It is simple economics. The Federal Reserve's low interest
rate policy and plans to keep rates low through 2015 have chased
yield-hungry investors out of cash investments and into
higher-yielding products. ETF sponsors have met investors' yield
demands with aplomb, rolling out new
dividend-based products on a regular basis this
The impact of investors' dividend desires is obvious. Dividend
ETFs, new and old, have seen assets under management totals
surge. Thirty-two dividend ETFs tracked by Dorsey Wright &
Associates collectively grew assets by 40 percent through the end
of the third quarter compared to asset growth of 23 percent for
according to data provided by the firm
There are more than 32 dividend ETFs on the market today and
the Dorsey Wright data does not include funds such as the First
Trust Nasdaq Technology Dividend Index Fund (NYSE:
which debuted just two months ago
and already has $30.4 million in AUM.
It is also worth noting that inflows to dividend ETFs have not
been reserved for U.S.-focused funds. International payout funds
and emerging markets
have seen AUM totals surge as well.
With Europe's sovereign debt crisis and slowing emerging markets
growth on the minds of investors, many have opted for U.S.
equities over international equivalents. That has helped the
S&P 500 enjoy a double-digit year-to-date gain. It also means
investors have pumped plenty of cash into ETFs tracking U.S.
And those inflows have not been going just to the most
familiar products such as the Vanguard Dividend Appreciation ETF
) and the SPDR S&P Dividend ETF (NYSE:
), though those funds have grabbed their share of inflows. At the
end of 2011, VIG had $8.9 billion in AUM, but that number had
swelled to almost $11.9 billion at the end of the third quarter.
SDY has seen its AUM haul jump 14.6 percent since the end of
On a percentage basis among U.S. equity dividend ETFs, no fund
even comes close to the Schwab U.S. Dividend Equity ETF (NYSE:
), which has seen its AUM total nearly quadruple since the end of
2011. Give the ELEMENTS DJ High Yield Select 10 ETN (NYSE:
) some credit for trying to compete with SCHD in terms of asset
growth. The ETN has seen its assets more than triple this year,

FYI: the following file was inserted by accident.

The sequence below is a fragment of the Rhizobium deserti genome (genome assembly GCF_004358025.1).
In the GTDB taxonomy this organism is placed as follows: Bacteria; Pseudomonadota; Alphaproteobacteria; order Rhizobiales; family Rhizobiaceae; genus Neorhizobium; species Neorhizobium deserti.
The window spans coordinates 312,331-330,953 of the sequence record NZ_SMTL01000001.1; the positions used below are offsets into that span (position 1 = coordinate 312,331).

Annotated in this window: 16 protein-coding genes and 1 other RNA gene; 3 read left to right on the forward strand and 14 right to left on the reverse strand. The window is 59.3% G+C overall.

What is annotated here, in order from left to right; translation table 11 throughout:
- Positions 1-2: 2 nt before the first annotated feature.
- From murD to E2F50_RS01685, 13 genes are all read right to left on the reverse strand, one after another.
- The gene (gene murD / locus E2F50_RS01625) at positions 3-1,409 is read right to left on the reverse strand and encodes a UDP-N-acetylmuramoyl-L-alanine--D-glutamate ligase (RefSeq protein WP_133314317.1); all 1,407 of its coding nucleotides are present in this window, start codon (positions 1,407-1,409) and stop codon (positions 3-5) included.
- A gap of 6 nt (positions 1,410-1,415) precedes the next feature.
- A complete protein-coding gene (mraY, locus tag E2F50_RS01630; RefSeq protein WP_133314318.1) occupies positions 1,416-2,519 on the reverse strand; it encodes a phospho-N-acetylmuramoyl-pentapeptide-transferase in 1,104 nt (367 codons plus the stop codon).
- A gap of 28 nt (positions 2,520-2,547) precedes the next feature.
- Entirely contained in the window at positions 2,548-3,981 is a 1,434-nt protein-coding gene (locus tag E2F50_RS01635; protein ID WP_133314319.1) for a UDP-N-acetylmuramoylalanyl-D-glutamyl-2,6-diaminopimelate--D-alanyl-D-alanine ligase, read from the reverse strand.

according to Dorsey Wright data.
Other impressive 2012 asset growers include the iShares High
Dividend Equity Fund (NYSE:
), one of 2011's most successful ETF launches. HDV had less than
$920 million in AUM when the ball last dropped in Times Square.
As of the close of markets on Monday, the ETF had almost $2.3
billion in assets.
The Guggenheim Multi-Asset Income ETF (NYSE:
), the First Trust Morningstar Dividend Leaders Index Fund (NYSE:
) and the First Trust Value Line Dividend Index Fund (NYSE:
) also have seen stellar AUM growth.
As was noted earlier, investors have plenty of choices when it
comes to international dividend funds. The Global X Super
Dividend ETF (NYSE:
) is not a pure play global ETF as the U.S. accounts for almost
36 percent of SDIV's weight, but the real sources of allure here
are a 30-day SEC yield of 6.7 percent and a monthly dividend.
Dorsey Wright data indicate SDIV had just $29 million in AUM
at the end of 2011. That number is a now $154.5 million, meaning
SDIV's assets have
surged almost 55 percent in just two months
In terms of issuers, WisdomTree (NASDAQ:
) has seen an impressive, if under-appreciated burst of inflows
into its global dividend products this year. The WisdomTree
Emerging Markets Equity Income Fund's (NYSE:
) AUM total has more than doubled this year, representing another
feather in the cap of an ETF that
often outperforms rivals
such as the Vanguard MSCI Emerging Markets ETF (NYSE:
) and the iShares MSCI Emerging Markets Index Fund (NYSE:
Four other WisdomTree global dividend ETFs have seen asset
growth ranging from 20 percent to 31 percent this year, according
to Dorsey Wright. Those funds are the WisdomTree Australia
), the WisdomTree DEFA Equity Income Fund (NYSE:
), the WisdomTree Global Equity Income Fund (NYSE:
) and the WisdomTree International Div ex-Financials ETF (NYSE:
Do not forget small caps. The WisdomTree Emerging Markets
SmallCap Dividend Fund (NYSE:
) had $800 million in
AUM as of mid-February
. That number is now approaching $1.1 billion.
Despite Europe's woes, the First Trust STOXX European Select
Dividend Index Fund (NYSE:
) has seen its AUM total surge almost 64 percent this year. FDD
has a 30-day SEC yield of 6.53 percent. The Europe-heavy
Guggenheim International Multi-Asset Income ETF (NYSE:
) is fast approaching $117 million in AUM after finishing 2011
with just $86 million.
Emerging markets dividend ETFs
are not taking a backseat
to developed market rivals. The iShares Emerging Markets Dividend
Index Fund (NYSE:
) debuted in late February and already has $44.7 million in AUM.
That means DVYE has a long way to go to catch the SPDR S&P
Emerging Markets Dividend ETF (NYSE:
). With $315.3 million in assets, EDIV's AUM total has almost
doubled this year.
For more on dividend ETFs, click
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